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Case Studies

Filtering by Category: Education

University of Maryland (Baltimore County) Demonstrates the Power of Story in Service Learning

Emily Paulos

Colleges and Universities across the United States and around the world are increasingly embracing models for service learning, as a way of connecting students with local communities and needs. As a way of kicking off a service-learning program led by the UMBC New Media Studio (NMS), StoryCenter led a series of digital storytelling trainings for staff and faculty. What then emerged was a collaboration involving the NMS and Retirement Living Television (RLTV), a closed circuit television programming effort of the Erickson Retirement Communities (now Erickson Living). 

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The Ohio State University Develops a Community of Practice to Engage Students, Faculty, and Staff in Digital Storytelling

Emily Paulos

In 2005, two members of the Ohio State University (OSU) library system, Karen Diaz and Anne Fields, attended our StoryCenter digital storytelling workshop in Asheville, NC and together created a story about renovations to the OSU library. Upon their return to Ohio, they engaged the newly formed Digital Union in a project to integrate digital storytelling into the library system’s information technology and curriculum support services. A year later, OSU invited us to lead an on-campus workshop, for a group of faculty and staff. This session resulted in the formation of an OSU Digital Storytelling Leadership Team, comprised of members drawn from several parts of the university.

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Houston Community College: Embedding Digital Storytelling Across the Higher Education Curriculum

Emily Paulos

StoryCenter's pioneering digital storytelling methods support multi-modal learning and have been demonstrated to increase college students' engagement and retention. Houston Community Colleges (HCCS) is the fourth largest community college system in the United States, serving more than 55,000 students. Beginning in 2014, we led Educational Technology Services and Curriculum Innovation Services staff from the six colleges, as well as faculty from various disciplines, through a series of three-day digital storytelling workshops. Following completion of their own stories, a sub-group of participants attended customized training for facilitation and implementation in the classroom. The program is part of a three-year training and implementation effort designed to incorporate digital storytelling methods across the six HCC campuses.

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Fielding School of Public Health, UCLA

Emily Paulos

Graduate-level education in public health often involves professional field placements that test the knowledge of students within contexts and conditions of community and international settings. Reflection on field placements can become a critical part of the training process, for pre-professions. The stories of student successes and challenges in these placements assists in telling the story of an educational institution's own goals and accomplishments for preparing the public health leaders of tomorrow. The Fielding School of Public Health at the University of California, Los Angeles, understands the importance of supporting its graduate students in sharing stories of how service placements have changed them, as people and as professionals.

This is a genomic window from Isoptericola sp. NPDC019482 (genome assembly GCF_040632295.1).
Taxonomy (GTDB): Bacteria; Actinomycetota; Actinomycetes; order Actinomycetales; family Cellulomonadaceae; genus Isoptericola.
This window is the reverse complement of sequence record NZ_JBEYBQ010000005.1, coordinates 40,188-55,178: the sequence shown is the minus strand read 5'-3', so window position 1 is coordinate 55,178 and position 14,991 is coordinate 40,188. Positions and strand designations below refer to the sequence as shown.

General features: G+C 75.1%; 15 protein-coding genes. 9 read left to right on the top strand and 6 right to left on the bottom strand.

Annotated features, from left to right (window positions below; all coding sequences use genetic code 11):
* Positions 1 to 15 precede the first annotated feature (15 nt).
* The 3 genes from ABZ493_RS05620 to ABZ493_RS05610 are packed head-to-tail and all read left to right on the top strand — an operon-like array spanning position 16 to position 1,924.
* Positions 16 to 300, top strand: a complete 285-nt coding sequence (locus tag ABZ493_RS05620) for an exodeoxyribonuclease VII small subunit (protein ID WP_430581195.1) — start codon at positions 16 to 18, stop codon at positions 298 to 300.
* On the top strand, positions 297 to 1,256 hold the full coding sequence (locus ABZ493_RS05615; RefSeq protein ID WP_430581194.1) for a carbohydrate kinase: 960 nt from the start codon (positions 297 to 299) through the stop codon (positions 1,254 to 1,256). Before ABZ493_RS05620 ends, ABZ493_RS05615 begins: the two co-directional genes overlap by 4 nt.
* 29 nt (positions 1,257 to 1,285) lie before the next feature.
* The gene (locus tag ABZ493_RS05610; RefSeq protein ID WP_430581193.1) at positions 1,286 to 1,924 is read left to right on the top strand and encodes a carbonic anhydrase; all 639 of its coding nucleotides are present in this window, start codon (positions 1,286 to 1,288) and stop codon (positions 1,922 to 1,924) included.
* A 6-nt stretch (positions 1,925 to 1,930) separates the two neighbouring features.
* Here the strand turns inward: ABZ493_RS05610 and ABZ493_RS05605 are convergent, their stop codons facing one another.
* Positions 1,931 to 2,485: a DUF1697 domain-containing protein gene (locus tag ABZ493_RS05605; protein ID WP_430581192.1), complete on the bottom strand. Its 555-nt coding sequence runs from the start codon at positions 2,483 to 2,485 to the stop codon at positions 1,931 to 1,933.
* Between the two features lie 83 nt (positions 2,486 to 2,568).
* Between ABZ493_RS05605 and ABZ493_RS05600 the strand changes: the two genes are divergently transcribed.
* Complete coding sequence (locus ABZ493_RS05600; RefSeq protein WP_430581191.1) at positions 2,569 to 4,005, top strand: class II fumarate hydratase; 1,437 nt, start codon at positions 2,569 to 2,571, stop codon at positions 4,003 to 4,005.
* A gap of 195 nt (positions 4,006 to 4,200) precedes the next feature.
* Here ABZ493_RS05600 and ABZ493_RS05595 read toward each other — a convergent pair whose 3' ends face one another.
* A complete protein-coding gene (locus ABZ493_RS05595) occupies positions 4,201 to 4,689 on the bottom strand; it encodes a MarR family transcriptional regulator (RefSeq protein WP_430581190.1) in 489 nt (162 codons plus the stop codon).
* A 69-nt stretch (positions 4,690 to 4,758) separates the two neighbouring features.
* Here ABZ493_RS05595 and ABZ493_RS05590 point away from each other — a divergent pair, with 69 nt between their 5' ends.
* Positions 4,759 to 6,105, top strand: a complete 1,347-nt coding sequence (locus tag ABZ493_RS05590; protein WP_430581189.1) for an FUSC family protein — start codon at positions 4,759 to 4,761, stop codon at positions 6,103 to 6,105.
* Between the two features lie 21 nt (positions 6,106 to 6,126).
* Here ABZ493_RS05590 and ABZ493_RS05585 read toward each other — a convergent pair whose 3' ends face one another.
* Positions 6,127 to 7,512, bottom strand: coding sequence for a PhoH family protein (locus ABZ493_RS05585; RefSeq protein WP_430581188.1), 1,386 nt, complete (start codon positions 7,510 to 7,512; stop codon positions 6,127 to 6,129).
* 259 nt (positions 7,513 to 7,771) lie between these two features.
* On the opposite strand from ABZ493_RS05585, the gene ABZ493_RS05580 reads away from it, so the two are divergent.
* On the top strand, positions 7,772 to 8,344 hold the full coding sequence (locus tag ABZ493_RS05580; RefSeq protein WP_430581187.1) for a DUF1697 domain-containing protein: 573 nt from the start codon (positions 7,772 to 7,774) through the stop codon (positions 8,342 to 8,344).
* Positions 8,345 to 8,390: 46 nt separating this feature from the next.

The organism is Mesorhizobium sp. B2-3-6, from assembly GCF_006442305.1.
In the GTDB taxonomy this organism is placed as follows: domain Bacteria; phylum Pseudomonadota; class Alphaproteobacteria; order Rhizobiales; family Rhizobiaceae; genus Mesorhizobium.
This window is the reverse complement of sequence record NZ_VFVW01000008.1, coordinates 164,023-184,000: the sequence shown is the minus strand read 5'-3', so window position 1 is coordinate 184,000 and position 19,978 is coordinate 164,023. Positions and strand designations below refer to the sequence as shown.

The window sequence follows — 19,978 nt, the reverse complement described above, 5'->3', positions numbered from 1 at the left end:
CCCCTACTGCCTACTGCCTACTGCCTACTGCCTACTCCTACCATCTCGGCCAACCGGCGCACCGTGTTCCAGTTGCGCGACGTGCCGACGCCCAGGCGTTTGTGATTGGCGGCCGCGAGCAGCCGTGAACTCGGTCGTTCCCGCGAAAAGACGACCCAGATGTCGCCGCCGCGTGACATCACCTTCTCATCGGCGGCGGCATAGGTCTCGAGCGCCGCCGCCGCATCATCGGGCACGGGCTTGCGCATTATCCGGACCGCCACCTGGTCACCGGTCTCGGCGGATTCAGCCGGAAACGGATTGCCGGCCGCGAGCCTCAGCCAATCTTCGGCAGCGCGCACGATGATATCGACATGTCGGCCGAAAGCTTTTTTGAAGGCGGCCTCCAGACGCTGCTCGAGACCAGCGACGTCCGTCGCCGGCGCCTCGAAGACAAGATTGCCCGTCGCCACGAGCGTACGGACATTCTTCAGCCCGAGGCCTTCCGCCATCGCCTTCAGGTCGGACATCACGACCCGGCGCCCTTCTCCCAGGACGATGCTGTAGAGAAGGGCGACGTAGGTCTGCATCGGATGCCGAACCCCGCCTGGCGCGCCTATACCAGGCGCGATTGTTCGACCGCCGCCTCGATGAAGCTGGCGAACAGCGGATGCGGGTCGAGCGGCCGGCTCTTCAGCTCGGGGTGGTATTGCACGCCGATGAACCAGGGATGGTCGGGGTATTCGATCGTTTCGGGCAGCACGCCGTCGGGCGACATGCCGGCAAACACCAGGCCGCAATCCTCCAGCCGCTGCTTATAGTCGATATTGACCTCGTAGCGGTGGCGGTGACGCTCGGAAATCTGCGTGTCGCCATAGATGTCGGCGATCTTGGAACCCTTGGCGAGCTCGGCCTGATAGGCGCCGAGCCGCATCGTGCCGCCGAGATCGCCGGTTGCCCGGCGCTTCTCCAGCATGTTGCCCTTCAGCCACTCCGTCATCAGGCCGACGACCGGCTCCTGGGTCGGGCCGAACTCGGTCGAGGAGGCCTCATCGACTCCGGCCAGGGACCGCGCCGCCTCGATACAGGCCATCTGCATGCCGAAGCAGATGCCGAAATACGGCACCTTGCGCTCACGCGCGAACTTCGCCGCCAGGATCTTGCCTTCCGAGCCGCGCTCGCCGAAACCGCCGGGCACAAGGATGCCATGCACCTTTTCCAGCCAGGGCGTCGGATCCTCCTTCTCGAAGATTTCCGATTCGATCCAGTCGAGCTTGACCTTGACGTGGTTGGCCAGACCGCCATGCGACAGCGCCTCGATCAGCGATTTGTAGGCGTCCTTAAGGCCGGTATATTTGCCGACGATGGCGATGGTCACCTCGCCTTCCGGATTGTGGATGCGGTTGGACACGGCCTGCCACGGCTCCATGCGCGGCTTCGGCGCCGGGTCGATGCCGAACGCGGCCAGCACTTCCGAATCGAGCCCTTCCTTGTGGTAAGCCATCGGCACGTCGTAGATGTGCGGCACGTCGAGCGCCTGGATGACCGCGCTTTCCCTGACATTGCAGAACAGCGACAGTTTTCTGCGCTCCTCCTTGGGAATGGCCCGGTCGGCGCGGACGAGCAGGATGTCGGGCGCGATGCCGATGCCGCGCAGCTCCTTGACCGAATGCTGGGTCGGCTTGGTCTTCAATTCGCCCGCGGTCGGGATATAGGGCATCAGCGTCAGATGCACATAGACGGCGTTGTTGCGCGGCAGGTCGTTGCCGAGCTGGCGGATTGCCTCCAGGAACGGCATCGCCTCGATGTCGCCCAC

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PBS & Colorado Public Television: American Graduate Project

Emily Paulos

The school dropout rate among lesbian, gay, bisexual, transgender, and questioning (LGBTQ) youth is nearly three times the national average. With support from Colorado Public Television (CPT12) and the Corporation for Public Broadcasting, the American Graduate Project aims to re-engage Denver, CO LGBTQ youth in school, through a combination of the multi-media effort "Drop in Denver," community conversation, and the provision of individual guidance to LGBTQ youth.

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Partnership for Appalachian Girls’ Education (PAGE): Teaching 21st Century Literacy Skills to Appalachian Girls

Emily Paulos

Though all areas of Appalachia share the problem of rural poverty, the central Appalachian region, which includes western North Carolina, has the highest poverty rate and a higher percentage of working poor than any other area in the United States. According to the Appalachian Regional Commission, nearly 60 percent of adults in central Appalachia did not graduate from high school, and almost 30 percent of Appalachian adults are functionally illiterate. Gender inequality in the region is also high – women from the Appalachian states share common challenges resulting from low educational attainment, limited employment skills, few strong role models, and low self-esteem. 

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Seattle Refugee Youth Project: Using Story to Build Young People's Leadership and Networks of Support

Emily Paulos

Upon arrival in the United States, many refugees speak limited or no English, possess few viable job skills, and are faced with the challenge of living with the trauma they may have experienced in their home countries. They also lack the kinds of social networks outside of their own refugee community that can help them get established. In the face of inordinate adjustment challenges, refugee families become the working poor, and refugee children are often considered "at-risk," in educational settings. Many refugee teens face difficult social adjustment issues at school, making it hard for them to stay on course academically. Others have to drop out of school to work at menial jobs, in order to help their families financially.

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